Morning Chronicle - UK warns of unprecedented sanctions against Russia's 'dictator'

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UK warns of unprecedented sanctions against Russia's 'dictator'
UK warns of unprecedented sanctions against Russia's 'dictator'

UK warns of unprecedented sanctions against Russia's 'dictator'

British Prime Minister Boris Johnson on Thursday said Russian President Vladimir Putin was a "dictator" who now faced "massive" Western sanctions for invading Ukraine.

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"We cannot and will not just look away," Johnson said in a televised address to the nation, after phoning Ukraine's President Volodymyr Zelensky just after 4:00 am (0400 GMT) as Russian forces moved in.

Ukraine can be assured of continued UK support given that "our worst fears have now come true and all our warnings have proved tragically accurate", the prime minister said.

Ahead of an emergency virtual meeting of G7 leaders, Johnson said the West "will agree a massive package of economic sanctions designed in time to hobble the Russian economy".

"And to that end we must also collectively cease the dependence on Russian oil and gas that for too long has given Putin his grip on Western politics," he added.

"Diplomatically, politically, economically -- and eventually, militarily -- this hideous and barbaric venture of Vladimir Putin must end in failure."

Johnson was unusually direct in highlighting Putin's personal role in bringing war back to Europe, calling it "an attack on democracy and freedom in east Europe and around the world".

The "flame of freedom" would return in time to Ukraine, he said.

"Because for all his bombs and tanks and missiles, I don't believe that the Russian dictator will ever subdue the national feeling of the Ukrainians and their passionate belief that their country should be free."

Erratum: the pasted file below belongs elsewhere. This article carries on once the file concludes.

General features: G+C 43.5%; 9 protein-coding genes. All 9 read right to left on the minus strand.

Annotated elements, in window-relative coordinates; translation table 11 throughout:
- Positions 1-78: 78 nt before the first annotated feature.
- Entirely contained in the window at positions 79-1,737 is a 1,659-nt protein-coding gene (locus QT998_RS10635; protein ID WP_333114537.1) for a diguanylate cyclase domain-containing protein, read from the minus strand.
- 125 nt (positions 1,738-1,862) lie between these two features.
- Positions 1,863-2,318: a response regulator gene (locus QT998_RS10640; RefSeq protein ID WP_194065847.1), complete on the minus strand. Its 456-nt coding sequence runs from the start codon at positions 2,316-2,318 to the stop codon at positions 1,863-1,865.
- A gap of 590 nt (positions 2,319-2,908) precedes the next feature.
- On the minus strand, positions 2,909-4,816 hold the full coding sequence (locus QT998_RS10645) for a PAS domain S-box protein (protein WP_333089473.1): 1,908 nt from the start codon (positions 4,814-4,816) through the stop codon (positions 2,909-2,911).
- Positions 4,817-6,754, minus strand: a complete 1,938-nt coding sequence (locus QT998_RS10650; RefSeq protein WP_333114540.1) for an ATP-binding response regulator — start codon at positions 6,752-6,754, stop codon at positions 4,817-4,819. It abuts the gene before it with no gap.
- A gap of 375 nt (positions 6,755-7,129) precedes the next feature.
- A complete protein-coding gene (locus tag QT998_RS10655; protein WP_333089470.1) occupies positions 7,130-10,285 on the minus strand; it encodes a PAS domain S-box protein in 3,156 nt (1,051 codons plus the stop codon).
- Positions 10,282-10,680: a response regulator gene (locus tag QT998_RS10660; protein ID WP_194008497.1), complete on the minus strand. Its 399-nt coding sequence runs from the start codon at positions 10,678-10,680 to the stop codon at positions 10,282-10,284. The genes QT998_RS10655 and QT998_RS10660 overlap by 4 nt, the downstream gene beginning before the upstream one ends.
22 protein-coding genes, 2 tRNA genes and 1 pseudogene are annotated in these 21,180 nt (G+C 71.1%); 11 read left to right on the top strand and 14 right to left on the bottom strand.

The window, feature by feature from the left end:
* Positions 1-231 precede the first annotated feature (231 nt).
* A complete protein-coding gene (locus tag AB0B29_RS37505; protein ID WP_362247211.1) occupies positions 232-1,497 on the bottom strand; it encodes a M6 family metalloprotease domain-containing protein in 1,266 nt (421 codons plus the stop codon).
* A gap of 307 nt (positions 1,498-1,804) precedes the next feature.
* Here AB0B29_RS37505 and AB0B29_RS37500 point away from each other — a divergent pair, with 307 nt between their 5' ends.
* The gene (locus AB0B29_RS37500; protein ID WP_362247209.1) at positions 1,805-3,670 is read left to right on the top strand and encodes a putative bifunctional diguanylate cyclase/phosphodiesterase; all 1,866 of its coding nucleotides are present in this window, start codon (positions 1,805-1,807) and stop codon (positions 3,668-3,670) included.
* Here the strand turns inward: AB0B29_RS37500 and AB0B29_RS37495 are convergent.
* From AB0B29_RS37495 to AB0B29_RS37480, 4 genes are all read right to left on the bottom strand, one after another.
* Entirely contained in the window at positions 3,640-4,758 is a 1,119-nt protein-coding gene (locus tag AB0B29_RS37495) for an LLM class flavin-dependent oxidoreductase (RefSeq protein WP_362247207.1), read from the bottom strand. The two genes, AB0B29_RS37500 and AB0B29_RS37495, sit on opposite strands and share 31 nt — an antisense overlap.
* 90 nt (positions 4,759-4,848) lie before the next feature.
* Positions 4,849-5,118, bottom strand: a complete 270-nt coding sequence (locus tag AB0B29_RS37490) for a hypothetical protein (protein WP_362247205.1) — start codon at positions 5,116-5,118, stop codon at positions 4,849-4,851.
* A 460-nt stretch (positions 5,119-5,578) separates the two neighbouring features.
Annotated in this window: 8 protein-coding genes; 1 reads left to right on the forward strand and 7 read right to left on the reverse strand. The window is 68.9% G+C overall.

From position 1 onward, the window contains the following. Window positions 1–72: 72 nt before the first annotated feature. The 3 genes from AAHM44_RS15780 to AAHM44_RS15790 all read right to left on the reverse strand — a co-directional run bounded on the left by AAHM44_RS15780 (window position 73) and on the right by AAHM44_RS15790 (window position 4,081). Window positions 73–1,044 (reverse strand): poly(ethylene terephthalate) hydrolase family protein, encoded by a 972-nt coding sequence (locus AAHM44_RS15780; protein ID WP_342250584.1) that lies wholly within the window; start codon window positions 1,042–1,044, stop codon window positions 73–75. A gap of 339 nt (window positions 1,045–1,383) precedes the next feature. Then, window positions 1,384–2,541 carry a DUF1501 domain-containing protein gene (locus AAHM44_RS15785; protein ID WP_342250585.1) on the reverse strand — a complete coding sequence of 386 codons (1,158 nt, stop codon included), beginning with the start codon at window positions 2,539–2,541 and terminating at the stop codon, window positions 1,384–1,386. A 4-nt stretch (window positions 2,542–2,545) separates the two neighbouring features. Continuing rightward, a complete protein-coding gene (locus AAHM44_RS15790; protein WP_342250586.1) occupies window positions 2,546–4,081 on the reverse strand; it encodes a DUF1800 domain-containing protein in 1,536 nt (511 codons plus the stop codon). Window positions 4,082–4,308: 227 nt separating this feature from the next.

Johnson summoned his security chiefs for an early-morning meeting in response to the Russian invasion, and was also to address parliament at 5:00 pm (1700 GMT).

- 'Unprecedented' sanctions -

UK Foreign Secretary Liz Truss, who spoke to her US counterpart Antony Blinken Wednesday evening before Putin announced the start of military operations, joined Johnson in condemning the attack.

The foreign ministry has deployed teams to five countries in eastern Europe to support Britons leaving Ukraine, she noted.

Meanwhile Transport Secretary Grant Shapps said he had instructed the UK Civil Aviation Authority to ensure airlines avoid Ukraine airspace "to keep passengers and crew safe".

The UK slapped sanctions Tuesday on five Russian banks and three billionaires, in what Johnson called "the first barrage" of measures in response to the Kremlin's actions in Ukraine.

Leading members of Johnson's ruling Conservatives, as well as the main opposition Labour party, have urged him to hit the Kremlin as hard as possible with the new sanctions.

Foreign office minister James Cleverly vowed London would respond with "unprecedented" steps "to punish this aggression".

"Those sanctions will be laid today and over forthcoming days to really prevent Russia from funding this invasion," he told the BBC.

"The sanctions package that will be put in response to this is already actually having an effect," Cleverly added, noting record falls Thursday on the Russian stock market and a slump in the ruble's value.